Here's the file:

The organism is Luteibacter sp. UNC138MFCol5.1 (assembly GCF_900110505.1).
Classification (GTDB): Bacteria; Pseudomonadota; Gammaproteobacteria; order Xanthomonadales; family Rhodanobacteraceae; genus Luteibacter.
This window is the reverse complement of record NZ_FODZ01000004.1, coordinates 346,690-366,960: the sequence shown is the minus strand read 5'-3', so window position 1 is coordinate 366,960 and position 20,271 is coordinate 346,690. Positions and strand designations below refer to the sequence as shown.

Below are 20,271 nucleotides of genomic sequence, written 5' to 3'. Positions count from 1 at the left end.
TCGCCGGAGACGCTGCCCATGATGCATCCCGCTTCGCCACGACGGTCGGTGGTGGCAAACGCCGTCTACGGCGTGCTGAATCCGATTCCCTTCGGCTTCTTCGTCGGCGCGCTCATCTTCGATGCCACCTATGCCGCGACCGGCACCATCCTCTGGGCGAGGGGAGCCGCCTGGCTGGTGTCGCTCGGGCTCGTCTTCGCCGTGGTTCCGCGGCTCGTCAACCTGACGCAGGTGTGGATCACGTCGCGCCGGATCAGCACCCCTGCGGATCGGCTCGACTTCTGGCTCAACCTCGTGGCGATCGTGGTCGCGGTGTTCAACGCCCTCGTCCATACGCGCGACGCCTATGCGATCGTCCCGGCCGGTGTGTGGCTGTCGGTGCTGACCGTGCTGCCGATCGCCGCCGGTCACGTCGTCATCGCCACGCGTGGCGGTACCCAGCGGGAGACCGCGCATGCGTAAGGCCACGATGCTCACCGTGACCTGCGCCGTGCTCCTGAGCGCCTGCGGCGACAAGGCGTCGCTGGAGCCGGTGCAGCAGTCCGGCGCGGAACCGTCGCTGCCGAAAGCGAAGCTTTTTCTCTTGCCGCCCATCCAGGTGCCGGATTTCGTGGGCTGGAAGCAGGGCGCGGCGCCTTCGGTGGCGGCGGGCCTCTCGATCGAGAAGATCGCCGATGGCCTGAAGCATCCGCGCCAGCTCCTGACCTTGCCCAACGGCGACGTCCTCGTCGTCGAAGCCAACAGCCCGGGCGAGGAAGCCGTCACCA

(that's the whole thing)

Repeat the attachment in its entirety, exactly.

The organism is Luteibacter sp. UNC138MFCol5.1 (assembly GCF_900110505.1).
Classification (GTDB): Bacteria; Pseudomonadota; Gammaproteobacteria; order Xanthomonadales; family Rhodanobacteraceae; genus Luteibacter.
This window is the reverse complement of record NZ_FODZ01000004.1, coordinates 346,690-366,960: the sequence shown is the minus strand read 5'-3', so window position 1 is coordinate 366,960 and position 20,271 is coordinate 346,690. Positions and strand designations below refer to the sequence as shown.

Below are 20,271 nucleotides of genomic sequence, written 5' to 3'. Positions count from 1 at the left end.
TCGCCGGAGACGCTGCCCATGATGCATCCCGCTTCGCCACGACGGTCGGTGGTGGCAAACGCCGTCTACGGCGTGCTGAATCCGATTCCCTTCGGCTTCTTCGTCGGCGCGCTCATCTTCGATGCCACCTATGCCGCGACCGGCACCATCCTCTGGGCGAGGGGAGCCGCCTGGCTGGTGTCGCTCGGGCTCGTCTTCGCCGTGGTTCCGCGGCTCGTCAACCTGACGCAGGTGTGGATCACGTCGCGCCGGATCAGCACCCCTGCGGATCGGCTCGACTTCTGGCTCAACCTCGTGGCGATCGTGGTCGCGGTGTTCAACGCCCTCGTCCATACGCGCGACGCCTATGCGATCGTCCCGGCCGGTGTGTGGCTGTCGGTGCTGACCGTGCTGCCGATCGCCGCCGGTCACGTCGTCATCGCCACGCGTGGCGGTACCCAGCGGGAGACCGCGCATGCGTAAGGCCACGATGCTCACCGTGACCTGCGCCGTGCTCCTGAGCGCCTGCGGCGACAAGGCGTCGCTGGAGCCGGTGCAGCAGTCCGGCGCGGAACCGTCGCTGCCGAAAGCGAAGCTTTTTCTCTTGCCGCCCATCCAGGTGCCGGATTTCGTGGGCTGGAAGCAGGGCGCGGCGCCTTCGGTGGCGGCGGGCCTCTCGATCGAGAAGATCGCCGATGGCCTGAAGCATCCGCGCCAGCTCCTGACCTTGCCCAACGGCGACGTCCTCGTCGTCGAAGCCAACAGCCCGGGCGAGGAAGCCGTCACCA